That’s Something To Be Proud Of

25 Jul

My dad worked at a job he hated for twenty-five years.

Stop and think about that for a moment.  It’s really hard for me to comprehend.  I’ve had some crap jobs during my lifetime (cleaning pig pens comes to mind), but I’ve never stayed with them for more than a year or so. Twenty-five years?  My God, what that must have been like for him, or for any of the millions of other people who have done the same thing over the years . . . coal miners . . . assembly line workers . . . I can’t wrap my brain around what that must be like.

And the thing is, I never heard him complain.  I asked him about it once, back when I was maybe fifteen, or sixteen, I caught up with my dad one Saturday afternoon and asked him how he did it, getting up every morning, going to work at a job he disliked, knowing that day, like all the other days, was as good as it gets . . . no chance for advancement, no future prospects . . . how the hell did he do it, I asked.

And he simply told me that a man should take pride in a job well-done, and in providing for his family, and it was no more complicated than that.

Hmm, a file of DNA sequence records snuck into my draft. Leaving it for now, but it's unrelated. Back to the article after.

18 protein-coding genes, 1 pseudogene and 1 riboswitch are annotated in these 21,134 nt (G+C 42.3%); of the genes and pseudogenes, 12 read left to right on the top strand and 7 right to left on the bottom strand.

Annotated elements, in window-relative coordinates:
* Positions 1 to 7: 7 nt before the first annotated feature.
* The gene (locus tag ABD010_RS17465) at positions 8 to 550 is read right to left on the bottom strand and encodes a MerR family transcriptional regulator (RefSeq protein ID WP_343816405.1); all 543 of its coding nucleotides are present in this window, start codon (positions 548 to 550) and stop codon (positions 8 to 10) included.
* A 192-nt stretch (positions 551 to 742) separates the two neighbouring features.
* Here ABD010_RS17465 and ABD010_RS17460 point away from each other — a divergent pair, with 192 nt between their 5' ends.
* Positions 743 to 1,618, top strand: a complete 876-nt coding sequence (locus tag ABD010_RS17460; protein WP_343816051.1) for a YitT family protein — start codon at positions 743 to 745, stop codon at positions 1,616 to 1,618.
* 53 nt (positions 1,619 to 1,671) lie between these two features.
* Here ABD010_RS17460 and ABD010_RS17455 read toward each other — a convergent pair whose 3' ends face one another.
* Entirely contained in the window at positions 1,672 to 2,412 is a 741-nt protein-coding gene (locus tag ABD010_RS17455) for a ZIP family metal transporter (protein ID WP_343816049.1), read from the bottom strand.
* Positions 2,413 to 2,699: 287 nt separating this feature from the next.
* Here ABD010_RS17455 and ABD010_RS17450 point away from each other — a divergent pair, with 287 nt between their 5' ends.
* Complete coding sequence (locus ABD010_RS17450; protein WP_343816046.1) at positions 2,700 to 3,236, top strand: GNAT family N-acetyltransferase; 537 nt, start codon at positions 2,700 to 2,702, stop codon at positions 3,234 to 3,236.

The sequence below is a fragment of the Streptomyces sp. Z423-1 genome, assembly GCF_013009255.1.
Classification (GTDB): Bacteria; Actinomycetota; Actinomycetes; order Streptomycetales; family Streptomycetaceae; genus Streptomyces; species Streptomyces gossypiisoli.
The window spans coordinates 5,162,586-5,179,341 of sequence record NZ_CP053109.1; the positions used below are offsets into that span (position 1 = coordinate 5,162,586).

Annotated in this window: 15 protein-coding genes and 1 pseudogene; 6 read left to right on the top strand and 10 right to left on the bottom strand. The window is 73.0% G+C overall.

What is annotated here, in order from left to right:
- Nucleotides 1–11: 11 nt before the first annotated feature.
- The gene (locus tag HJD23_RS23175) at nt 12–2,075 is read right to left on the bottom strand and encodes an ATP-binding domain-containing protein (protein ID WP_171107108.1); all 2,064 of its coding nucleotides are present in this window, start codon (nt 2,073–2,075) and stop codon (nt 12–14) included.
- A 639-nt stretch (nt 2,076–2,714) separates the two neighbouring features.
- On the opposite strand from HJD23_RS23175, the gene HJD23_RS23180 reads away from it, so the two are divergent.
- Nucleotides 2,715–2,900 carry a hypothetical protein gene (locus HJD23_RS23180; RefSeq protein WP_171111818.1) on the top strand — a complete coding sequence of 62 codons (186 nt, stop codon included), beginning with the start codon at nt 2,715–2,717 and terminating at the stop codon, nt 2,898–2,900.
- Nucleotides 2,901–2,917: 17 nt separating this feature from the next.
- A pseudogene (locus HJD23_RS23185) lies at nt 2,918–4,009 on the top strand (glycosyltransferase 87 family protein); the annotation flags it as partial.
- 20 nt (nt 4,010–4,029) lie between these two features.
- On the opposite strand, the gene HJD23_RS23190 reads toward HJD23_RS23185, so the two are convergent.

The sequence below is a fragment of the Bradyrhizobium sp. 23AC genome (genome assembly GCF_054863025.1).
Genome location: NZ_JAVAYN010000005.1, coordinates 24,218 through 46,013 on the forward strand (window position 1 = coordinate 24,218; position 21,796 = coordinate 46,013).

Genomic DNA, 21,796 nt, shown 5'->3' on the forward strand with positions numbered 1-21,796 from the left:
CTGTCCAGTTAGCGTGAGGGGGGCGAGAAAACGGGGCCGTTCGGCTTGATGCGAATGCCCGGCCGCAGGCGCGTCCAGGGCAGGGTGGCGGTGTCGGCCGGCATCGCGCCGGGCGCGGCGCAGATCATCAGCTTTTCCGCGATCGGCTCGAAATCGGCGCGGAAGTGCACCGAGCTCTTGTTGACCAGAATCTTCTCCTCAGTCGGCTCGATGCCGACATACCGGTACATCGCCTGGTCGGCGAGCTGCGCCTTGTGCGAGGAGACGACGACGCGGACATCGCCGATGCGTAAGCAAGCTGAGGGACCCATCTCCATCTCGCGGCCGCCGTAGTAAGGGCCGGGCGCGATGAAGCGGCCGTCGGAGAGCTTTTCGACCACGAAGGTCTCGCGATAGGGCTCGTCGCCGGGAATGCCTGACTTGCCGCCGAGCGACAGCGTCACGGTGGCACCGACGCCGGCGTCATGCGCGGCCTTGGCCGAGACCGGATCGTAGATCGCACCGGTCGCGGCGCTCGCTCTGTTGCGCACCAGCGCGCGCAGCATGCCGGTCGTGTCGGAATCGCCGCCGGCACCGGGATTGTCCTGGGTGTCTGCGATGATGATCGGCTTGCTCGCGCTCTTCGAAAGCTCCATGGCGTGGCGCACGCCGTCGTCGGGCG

Now, in my sixtieth year, I understand.  Now, as a writer, I get it.

At least, as a writer, I have the privilege to get up each morning and do something I am passionate about, but there are no promises regarding fame or future sales.  For all I know, I may do this for a total of twenty or twenty-five years, with no prospects and no chance of ever being well-known.  That’s just the reality all writers, artists, or musicians face.  So we take pride in doing our jobs well, in being the best writers, artists, or musicians we can be, and by doing that we will have advanced the Arts and done our part to entertain and inform the general public.

We are the voices of our generation, and our work will stand the test of time.

And that’s something to be proud of!

Keep that in mind as you go about the business of creating today.

Bill

“Helping writers to spread their wings and fly.”